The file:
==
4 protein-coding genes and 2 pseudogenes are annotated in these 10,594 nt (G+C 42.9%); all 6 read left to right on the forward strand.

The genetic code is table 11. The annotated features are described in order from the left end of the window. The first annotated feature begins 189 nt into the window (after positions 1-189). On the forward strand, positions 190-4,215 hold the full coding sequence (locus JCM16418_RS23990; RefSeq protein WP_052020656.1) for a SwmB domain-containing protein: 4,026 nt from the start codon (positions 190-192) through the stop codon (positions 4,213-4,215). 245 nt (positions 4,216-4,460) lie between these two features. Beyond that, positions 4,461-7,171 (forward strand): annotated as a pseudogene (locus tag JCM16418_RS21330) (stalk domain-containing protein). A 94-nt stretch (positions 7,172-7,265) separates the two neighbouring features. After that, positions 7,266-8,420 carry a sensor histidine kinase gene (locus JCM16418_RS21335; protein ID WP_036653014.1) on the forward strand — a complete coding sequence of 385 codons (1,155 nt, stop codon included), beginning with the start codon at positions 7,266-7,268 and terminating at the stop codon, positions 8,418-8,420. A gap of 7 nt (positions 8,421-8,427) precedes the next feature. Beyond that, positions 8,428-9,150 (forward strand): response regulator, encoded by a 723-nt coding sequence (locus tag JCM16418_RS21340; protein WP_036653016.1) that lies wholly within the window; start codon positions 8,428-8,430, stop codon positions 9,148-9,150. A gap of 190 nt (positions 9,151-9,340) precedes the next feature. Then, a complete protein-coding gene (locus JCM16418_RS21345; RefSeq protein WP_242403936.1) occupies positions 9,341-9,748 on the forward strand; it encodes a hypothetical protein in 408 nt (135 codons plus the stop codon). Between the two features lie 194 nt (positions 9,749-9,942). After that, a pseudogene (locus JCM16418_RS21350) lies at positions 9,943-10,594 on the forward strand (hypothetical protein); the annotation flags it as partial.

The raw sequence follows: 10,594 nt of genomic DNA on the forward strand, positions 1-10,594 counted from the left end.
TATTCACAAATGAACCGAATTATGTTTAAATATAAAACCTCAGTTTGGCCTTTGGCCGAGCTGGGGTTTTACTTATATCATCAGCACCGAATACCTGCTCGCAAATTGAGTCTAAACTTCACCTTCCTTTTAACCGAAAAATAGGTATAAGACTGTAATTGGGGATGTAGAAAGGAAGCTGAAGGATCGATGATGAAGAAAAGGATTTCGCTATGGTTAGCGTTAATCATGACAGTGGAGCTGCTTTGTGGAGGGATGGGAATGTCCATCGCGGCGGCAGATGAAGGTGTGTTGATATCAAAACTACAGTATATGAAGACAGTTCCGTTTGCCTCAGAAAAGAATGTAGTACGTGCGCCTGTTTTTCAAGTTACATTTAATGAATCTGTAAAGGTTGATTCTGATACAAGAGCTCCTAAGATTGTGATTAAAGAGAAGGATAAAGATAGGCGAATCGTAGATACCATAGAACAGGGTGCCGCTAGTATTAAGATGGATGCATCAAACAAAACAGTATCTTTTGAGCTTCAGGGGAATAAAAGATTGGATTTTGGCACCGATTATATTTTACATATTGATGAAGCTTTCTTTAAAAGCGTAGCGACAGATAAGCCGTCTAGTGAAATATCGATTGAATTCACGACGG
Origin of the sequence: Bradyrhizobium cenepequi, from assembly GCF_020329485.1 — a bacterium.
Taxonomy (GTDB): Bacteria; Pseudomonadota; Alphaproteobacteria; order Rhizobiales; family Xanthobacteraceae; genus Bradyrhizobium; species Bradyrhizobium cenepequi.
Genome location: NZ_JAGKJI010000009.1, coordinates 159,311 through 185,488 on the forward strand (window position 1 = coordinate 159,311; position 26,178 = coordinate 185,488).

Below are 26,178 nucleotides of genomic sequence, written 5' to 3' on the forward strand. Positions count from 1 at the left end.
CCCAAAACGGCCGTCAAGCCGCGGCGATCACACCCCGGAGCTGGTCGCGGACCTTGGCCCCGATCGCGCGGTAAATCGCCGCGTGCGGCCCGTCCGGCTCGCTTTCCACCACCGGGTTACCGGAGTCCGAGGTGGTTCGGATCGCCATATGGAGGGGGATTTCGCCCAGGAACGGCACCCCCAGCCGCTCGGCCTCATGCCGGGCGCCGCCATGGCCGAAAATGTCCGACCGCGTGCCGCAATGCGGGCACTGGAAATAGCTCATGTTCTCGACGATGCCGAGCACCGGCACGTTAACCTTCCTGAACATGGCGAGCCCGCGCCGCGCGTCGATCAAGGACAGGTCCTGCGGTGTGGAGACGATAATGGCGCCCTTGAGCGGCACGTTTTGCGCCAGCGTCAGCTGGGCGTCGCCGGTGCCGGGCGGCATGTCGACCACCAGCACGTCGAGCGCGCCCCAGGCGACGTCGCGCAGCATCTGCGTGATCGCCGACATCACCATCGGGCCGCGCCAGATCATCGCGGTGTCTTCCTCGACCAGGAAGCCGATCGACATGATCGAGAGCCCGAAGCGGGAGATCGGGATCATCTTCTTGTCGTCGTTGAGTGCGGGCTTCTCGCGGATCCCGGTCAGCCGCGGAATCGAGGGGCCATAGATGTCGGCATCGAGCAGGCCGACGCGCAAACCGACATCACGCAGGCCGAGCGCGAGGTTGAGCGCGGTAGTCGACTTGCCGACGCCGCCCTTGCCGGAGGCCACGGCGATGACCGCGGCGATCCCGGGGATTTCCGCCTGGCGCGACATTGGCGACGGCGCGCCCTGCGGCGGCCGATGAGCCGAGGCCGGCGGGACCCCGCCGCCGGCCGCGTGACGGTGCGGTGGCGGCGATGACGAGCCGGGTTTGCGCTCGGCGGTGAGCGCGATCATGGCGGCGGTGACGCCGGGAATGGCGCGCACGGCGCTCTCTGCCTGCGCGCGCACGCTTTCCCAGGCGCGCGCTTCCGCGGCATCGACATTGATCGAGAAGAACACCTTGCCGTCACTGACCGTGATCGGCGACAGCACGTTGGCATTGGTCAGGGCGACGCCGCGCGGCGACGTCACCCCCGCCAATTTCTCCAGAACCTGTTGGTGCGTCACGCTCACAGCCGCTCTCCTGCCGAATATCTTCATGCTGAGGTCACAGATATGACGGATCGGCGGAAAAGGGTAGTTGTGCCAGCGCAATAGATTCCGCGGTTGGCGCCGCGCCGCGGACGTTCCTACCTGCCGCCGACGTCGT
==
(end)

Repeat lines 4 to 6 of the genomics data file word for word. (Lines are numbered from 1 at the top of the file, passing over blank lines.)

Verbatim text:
TATTCACAAATGAACCGAATTATGTTTAAATATAAAACCTCAGTTTGGCCTTTGGCCGAGCTGGGGTTTTACTTATATCATCAGCACCGAATACCTGCTCGCAAATTGAGTCTAAACTTCACCTTCCTTTTAACCGAAAAATAGGTATAAGACTGTAATTGGGGATGTAGAAAGGAAGCTGAAGGATCGATGATGAAGAAAAGGATTTCGCTATGGTTAGCGTTAATCATGACAGTGGAGCTGCTTTGTGGAGGGATGGGAATGTCCATCGCGGCGGCAGATGAAGGTGTGTTGATATCAAAACTACAGTATATGAAGACAGTTCCGTTTGCCTCAGAAAAGAATGTAGTACGTGCGCCTGTTTTTCAAGTTACATTTAATGAATCTGTAAAGGTTGATTCTGATACAAGAGCTCCTAAGATTGTGATTAAAGAGAAGGATAAAGATAGGCGAATCGTAGATACCATAGAACAGGGTGCCGCTAGTATTAAGATGGATGCATCAAACAAAACAGTATCTTTTGAGCTTCAGGGGAATAAAAGATTGGATTTTGGCACCGATTATATTTTACATATTGATGAAGCTTTCTTTAAAAGCGTAGCGACAGATAAGCCGTCTAGTGAAATATCGATTGAATTCACGACGG
Origin of the sequence: Bradyrhizobium cenepequi, from assembly GCF_020329485.1 — a bacterium.
Taxonomy (GTDB): Bacteria; Pseudomonadota; Alphaproteobacteria; order Rhizobiales; family Xanthobacteraceae; genus Bradyrhizobium; species Bradyrhizobium cenepequi.